Vision therapy is an individualized treatment program prescribed by a doctor of optometry to improve conditions like strabismus (crossed eyes) or amblyopia (lazy eye). Vision therapy helps individuals learn, relearn and reinforce specific visual skills, such as eye movement accuracy, focusing control and coordination of the two eyes.
Like any other skill, visual skills are developed as we grow. Since they are developed, they can generally be improved by therapy if they are not developing properly. In vision therapy, a doctor of optometry prescribes individually appropriate visual tasks and exercises to be practiced daily. Repetition of these tasks enhances vision by coordinating, strengthening and improving eye movement, focusing ability and by straightening the eye alignment.
Vision therapy has proven to be an effective treatment for many problems that cannot be treated with eyeglasses or contact lenses alone. It can help people see more clearly, efficiently and comfortably. Success, however, is not guaranteed. Much of the improvement depends on the patient’s willingness to follow the instructions. For patients who do so, significant progress toward more efficient and comfortable vision usually results. There are some cases, however, where improvement cannot be achieved.
In addition to the use of lenses, prisms and filters, there are many different procedures that can be used in vision therapy. Some, using stereo-viewers or video games, may seem like child’s play, but can yield excellent results. More sophisticated equipment and instruments can also be used to increase the eye’s ability to see and the brain’s ability to understand the visual information.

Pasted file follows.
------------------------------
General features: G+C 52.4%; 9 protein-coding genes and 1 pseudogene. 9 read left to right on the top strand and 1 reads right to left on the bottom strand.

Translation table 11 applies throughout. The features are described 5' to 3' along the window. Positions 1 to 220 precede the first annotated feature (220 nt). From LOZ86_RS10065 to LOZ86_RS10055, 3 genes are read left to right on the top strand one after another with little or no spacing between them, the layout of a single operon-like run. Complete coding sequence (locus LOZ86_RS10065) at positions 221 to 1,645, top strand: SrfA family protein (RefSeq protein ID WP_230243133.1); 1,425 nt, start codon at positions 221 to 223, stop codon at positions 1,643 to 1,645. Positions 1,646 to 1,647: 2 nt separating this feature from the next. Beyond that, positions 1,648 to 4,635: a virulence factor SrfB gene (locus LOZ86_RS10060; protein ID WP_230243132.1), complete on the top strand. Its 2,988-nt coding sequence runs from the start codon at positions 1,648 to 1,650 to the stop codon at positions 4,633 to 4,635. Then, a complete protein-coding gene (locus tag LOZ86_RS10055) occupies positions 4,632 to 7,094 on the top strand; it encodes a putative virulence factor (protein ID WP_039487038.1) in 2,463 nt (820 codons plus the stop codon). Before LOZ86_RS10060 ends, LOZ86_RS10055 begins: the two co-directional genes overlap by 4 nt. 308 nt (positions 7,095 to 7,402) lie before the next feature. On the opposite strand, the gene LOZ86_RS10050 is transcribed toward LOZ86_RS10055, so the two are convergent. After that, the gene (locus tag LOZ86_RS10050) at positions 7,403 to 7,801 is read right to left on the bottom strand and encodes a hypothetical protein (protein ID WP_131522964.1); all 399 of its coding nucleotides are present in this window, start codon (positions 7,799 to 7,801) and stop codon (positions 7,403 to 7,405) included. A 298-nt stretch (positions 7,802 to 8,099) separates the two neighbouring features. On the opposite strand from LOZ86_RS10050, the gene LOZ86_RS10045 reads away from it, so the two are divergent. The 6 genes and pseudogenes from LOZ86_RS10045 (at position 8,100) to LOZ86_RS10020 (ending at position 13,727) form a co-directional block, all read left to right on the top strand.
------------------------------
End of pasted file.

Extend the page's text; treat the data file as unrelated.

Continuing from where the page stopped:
The length of time required for completion of a vision therapy program, including the number of visits to the optometrist, the length of each visit and the amount of in- and out-of-office therapy, varies. This is dependent on the type of vision problem, how long the condition has existed, the age and the motivation of the patient and the level of improvement desired. A typical program may take from a few weeks to several months or even a year.
Depending on the visual condition, therapy can have a profound effect on one's lifestyle. By undergoing vision therapy, the patient may find him/herself looking at life in a whole new way. A doctor of optometry can provide more specific information about how vision therapy can help improve vision.